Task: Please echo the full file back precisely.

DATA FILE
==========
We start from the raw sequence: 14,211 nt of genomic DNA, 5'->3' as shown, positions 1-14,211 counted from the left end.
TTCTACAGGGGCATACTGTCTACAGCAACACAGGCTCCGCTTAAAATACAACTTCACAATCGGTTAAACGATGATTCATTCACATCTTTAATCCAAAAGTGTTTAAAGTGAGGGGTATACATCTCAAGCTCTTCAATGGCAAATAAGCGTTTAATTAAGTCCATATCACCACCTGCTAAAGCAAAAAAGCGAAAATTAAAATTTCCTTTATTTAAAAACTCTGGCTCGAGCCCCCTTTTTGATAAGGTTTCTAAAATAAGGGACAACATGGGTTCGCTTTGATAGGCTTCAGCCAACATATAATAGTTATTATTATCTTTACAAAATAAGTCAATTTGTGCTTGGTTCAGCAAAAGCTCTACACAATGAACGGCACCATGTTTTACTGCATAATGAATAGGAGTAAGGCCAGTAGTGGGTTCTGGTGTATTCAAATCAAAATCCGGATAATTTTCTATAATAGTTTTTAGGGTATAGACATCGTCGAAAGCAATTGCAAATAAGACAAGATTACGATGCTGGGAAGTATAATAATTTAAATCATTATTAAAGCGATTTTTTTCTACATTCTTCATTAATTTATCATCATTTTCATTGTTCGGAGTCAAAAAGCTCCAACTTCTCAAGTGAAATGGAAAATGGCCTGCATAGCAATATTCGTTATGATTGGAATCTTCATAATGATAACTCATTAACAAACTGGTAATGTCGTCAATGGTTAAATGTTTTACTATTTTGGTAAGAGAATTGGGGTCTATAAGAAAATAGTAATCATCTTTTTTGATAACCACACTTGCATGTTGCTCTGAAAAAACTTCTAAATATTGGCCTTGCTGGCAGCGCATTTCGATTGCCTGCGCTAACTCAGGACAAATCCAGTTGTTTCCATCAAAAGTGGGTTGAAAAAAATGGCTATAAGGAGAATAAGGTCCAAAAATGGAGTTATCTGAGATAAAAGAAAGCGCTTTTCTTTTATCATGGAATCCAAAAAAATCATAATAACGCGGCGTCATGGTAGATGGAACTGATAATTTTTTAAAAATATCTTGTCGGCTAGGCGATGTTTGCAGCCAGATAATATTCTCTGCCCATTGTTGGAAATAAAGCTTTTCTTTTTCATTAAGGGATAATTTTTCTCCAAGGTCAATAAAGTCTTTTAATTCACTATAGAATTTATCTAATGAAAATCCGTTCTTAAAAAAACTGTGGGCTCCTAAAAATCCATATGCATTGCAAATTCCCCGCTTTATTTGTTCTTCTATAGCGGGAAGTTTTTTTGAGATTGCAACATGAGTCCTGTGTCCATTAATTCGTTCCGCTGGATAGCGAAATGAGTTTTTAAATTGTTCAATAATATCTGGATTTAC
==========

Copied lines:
We start from the raw sequence: 14,211 nt of genomic DNA, 5'->3' as shown, positions 1-14,211 counted from the left end.
TTCTACAGGGGCATACTGTCTACAGCAACACAGGCTCCGCTTAAAATACAACTTCACAATCGGTTAAACGATGATTCATTCACATCTTTAATCCAAAAGTGTTTAAAGTGAGGGGTATACATCTCAAGCTCTTCAATGGCAAATAAGCGTTTAATTAAGTCCATATCACCACCTGCTAAAGCAAAAAAGCGAAAATTAAAATTTCCTTTATTTAAAAACTCTGGCTCGAGCCCCCTTTTTGATAAGGTTTCTAAAATAAGGGACAACATGGGTTCGCTTTGATAGGCTTCAGCCAACATATAATAGTTATTATTATCTTTACAAAATAAGTCAATTTGTGCTTGGTTCAGCAAAAGCTCTACACAATGAACGGCACCATGTTTTACTGCATAATGAATAGGAGTAAGGCCAGTAGTGGGTTCTGGTGTATTCAAATCAAAATCCGGATAATTTTCTATAATAGTTTTTAGGGTATAGACATCGTCGAAAGCAATTGCAAATAAGACAAGATTACGATGCTGGGAAGTATAATAATTTAAATCATTATTAAAGCGATTTTTTTCTACATTCTTCATTAATTTATCATCATTTTCATTGTTCGGAGTCAAAAAGCTCCAACTTCTCAAGTGAAATGGAAAATGGCCTGCATAGCAATATTCGTTATGATTGGAATCTTCATAATGATAACTCATTAACAAACTGGTAATGTCGTCAATGGTTAAATGTTTTACTATTTTGGTAAGAGAATTGGGGTCTATAAGAAAATAGTAATCATCTTTTTTGATAACCACACTTGCATGTTGCTCTGAAAAAACTTCTAAATATTGGCCTTGCTGGCAGCGCATTTCGATTGCCTGCGCTAACTCAGGACAAATCCAGTTGTTTCCATCAAAAGTGGGTTGAAAAAAATGGCTATAAGGAGAATAAGGTCCAAAAATGGAGTTATCTGAGATAAAAGAAAGCGCTTTTCTTTTATCATGGAATCCAAAAAAATCATAATAACGCGGCGTCATGGTAGATGGAACTGATAATTTTTTAAAAATATCTTGTCGGCTAGGCGATGTTTGCAGCCAGATAATATTCTCTGCCCATTGTTGGAAATAAAGCTTTTCTTTTTCATTAAGGGATAATTTTTCTCCAAGGTCAATAAAGTCTTTTAATTCACTATAGAATTTATCTAATGAAAATCCGTTCTTAAAAAAACTGTGGGCTCCTAAAAATCCATATGCATTGCAAATTCCCCGCTTTATTTGTTCTTCTATAGCGGGAAGTTTTTTTGAGATTGCAACATGAGTCCTGTGTCCATTAATTCGTTCCGCTGGATAGCGAAATGAGTTTTTAAATTGTTCAATAATATCTGGATTTAC